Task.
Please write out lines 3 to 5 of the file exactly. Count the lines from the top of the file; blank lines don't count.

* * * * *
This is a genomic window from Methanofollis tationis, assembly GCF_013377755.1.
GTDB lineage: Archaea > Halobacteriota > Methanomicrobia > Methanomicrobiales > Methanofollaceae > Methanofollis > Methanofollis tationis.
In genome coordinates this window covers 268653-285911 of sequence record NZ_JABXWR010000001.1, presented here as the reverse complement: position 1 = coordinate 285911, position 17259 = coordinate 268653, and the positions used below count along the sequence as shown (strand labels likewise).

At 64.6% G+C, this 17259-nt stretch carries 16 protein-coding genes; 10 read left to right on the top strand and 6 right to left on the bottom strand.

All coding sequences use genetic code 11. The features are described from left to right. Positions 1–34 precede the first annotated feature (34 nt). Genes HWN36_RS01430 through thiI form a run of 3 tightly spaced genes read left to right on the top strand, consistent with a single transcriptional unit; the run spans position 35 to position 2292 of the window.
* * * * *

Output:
In genome coordinates this window covers 268653-285911 of sequence record NZ_JABXWR010000001.1, presented here as the reverse complement: position 1 = coordinate 285911, position 17259 = coordinate 268653, and the positions used below count along the sequence as shown (strand labels likewise).

At 64.6% G+C, this 17259-nt stretch carries 16 protein-coding genes; 10 read left to right on the top strand and 6 right to left on the bottom strand.

All coding sequences use genetic code 11. The features are described from left to right. Positions 1–34 precede the first annotated feature (34 nt). Genes HWN36_RS01430 through thiI form a run of 3 tightly spaced genes read left to right on the top strand, consistent with a single transcriptional unit; the run spans position 35 to position 2292 of the window.